Australian businesses - even those in Western Australia - are feeling under increasing pressure, with the result that overall Business Confidence has declined by 2.9 points in April 2013.
Roy Morgan Research’s Business Confidence survey shows that overall Business Confidence declined by 2.9 points in April 2013 to reach 120.0, down further from the recent peak of 123.8 reached in February this year. The decline confirms that Australian businesses are under increasing pressure, even in Western Australia. These results are from 2,793 interviews with business decision-makers across Australia during April 2013.
The decline in Business Confidence is due in large part to a decline in the number of businesses reporting they were ‘better off than last year’, which fell from 27% of businesses to 24%, and in the proportion of businesses reporting the next 12 months as a good time to invest, which fell from 58% to 55%. The proportion of businesses expecting to be better off next year also fell from 38% to 36%.
Western Australia, in particular, has reduced its lead in Business Confidence over other states from more than 5 points (above NSW) in March, to only 1.2 points in April (126.6 in WA; NSW 125.4). The Finance (140.1, down 4.5 points), Manufacturing (108.4, down 3.6 points), Transport (116.9, down 3.6 points), Administration Services (115.2, down 5 points) and Personal Services (113.1, down 5.6) all contributed to the overall decline in Business Confidence during April.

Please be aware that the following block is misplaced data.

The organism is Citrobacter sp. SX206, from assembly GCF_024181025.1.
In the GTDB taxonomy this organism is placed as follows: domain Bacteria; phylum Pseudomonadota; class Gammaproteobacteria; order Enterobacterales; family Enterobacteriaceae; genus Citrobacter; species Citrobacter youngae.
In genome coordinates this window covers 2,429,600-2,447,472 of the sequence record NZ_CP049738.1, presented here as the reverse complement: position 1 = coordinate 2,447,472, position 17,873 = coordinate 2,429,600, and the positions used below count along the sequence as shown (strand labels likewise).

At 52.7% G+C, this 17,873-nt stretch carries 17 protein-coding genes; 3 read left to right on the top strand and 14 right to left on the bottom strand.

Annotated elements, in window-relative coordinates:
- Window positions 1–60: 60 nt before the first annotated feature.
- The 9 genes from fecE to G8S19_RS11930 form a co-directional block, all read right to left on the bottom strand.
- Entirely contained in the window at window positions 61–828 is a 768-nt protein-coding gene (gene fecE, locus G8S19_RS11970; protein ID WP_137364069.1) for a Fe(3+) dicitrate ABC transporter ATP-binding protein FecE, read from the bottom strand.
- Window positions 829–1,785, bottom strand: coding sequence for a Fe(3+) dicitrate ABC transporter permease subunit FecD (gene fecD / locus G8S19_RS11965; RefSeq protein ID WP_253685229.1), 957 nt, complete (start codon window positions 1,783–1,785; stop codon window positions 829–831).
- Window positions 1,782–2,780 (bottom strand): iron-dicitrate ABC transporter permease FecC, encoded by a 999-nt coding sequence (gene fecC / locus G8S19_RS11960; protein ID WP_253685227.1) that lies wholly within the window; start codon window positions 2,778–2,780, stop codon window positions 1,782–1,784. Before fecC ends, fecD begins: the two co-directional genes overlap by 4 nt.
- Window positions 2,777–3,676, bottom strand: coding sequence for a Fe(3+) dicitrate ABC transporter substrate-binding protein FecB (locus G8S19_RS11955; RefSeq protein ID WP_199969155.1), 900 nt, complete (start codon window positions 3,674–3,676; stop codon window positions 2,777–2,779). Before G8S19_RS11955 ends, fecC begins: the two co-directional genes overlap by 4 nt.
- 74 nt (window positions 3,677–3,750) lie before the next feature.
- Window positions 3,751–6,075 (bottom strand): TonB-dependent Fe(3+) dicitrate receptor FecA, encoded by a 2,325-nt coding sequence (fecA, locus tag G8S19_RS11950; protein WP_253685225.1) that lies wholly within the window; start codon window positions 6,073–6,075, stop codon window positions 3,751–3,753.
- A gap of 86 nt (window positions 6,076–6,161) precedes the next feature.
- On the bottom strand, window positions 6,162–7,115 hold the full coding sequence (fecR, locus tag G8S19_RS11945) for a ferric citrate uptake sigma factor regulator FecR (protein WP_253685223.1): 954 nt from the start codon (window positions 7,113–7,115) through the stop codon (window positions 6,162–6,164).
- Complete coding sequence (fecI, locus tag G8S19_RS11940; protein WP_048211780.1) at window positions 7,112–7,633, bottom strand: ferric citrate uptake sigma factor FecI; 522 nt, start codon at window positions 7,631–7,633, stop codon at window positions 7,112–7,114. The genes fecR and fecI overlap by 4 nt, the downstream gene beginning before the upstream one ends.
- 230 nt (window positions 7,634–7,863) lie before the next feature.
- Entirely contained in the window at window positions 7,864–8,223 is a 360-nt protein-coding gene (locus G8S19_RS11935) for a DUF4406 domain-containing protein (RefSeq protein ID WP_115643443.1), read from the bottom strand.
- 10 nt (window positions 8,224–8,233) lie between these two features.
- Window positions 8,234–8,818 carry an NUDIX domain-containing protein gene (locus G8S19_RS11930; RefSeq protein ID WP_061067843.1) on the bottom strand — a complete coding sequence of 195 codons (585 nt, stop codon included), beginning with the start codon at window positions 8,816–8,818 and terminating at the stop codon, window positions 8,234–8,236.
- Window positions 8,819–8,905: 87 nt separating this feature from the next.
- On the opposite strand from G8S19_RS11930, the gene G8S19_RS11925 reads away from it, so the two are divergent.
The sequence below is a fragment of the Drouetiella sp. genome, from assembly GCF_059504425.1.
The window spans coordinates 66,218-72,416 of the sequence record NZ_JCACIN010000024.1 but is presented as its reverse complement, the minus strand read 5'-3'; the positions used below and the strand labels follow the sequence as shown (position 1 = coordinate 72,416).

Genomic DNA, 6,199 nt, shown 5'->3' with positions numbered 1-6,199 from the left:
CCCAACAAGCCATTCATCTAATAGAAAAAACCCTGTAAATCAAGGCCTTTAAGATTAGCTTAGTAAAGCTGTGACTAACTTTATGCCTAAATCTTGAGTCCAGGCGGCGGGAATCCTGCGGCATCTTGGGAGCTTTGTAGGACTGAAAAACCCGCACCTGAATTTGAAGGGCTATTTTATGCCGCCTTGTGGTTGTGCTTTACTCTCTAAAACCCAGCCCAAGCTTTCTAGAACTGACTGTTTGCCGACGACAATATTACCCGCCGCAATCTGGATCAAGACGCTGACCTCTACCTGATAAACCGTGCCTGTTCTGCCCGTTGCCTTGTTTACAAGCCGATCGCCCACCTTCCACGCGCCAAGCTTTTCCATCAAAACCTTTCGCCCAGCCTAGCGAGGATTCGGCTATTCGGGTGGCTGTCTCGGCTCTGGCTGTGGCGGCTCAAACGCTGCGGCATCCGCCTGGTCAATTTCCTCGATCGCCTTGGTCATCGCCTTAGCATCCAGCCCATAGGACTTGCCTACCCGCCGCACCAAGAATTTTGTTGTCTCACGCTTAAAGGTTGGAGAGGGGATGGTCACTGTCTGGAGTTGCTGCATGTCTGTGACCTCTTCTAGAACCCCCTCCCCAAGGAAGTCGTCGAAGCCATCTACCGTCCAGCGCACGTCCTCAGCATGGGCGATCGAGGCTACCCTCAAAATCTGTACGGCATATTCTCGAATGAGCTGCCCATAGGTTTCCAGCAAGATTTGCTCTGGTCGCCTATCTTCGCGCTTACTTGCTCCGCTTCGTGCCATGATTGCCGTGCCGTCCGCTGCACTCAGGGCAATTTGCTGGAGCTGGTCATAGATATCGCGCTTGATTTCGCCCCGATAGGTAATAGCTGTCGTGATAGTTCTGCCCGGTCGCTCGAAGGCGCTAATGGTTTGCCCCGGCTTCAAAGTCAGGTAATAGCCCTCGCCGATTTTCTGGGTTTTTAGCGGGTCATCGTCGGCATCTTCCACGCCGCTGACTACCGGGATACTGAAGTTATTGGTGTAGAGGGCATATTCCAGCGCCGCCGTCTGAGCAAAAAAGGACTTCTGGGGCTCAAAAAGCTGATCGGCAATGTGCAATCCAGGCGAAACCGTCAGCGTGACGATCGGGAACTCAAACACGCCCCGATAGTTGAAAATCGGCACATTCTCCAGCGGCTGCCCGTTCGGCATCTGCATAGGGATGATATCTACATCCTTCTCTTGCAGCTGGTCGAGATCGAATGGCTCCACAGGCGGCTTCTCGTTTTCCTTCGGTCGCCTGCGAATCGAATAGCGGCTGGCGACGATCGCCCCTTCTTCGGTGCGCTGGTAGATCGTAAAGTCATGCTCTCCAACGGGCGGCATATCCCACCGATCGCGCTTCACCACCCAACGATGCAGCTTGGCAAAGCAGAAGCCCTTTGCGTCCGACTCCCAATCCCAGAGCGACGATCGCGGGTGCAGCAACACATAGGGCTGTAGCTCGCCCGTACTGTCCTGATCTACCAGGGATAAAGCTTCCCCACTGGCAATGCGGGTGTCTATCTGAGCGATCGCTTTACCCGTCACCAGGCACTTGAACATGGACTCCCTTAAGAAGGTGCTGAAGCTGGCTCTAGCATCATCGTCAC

These Business Confidence results also align with the fall in Consumer Confidence in April; falling 4.9 points to 118.9 in the week to April 27/28. This has fallen further in the first week of May to 113.6 (survey conducted May 4/5 2013).
Source:Roy Morgan Business Single Source (Australia), average monthly sample n =2,136.
Nigel Smith, Director of Business Research, Roy Morgan Research, says:
“Following the RBA’s 0.25 basis point cut to the cash rate in December 2012, Roy Morgan’s Business Confidence measures showed increases to a high point in February 2013. This week’s additional cut in interest rates of 0.25 basis points clearly seeks to rekindle the momentum in the economy that businesses reported after the December rate cut. However even if the same boost to Business Confidence achieved over the Christmas period can be repeated, it is likely to disappear as quickly as the December effect did, given current economic conditions.
“Cutting interest rates can only boost Business Confidence to the extent that it improves economic activity – which in turn depends on how much of the interest rate cut is passed on to mortgage holders and business borrowers by their banks. The short lived impact of the December rate cut suggests the banks will need to pass this entire cut on to all of their customers to improve Business Confidence.”
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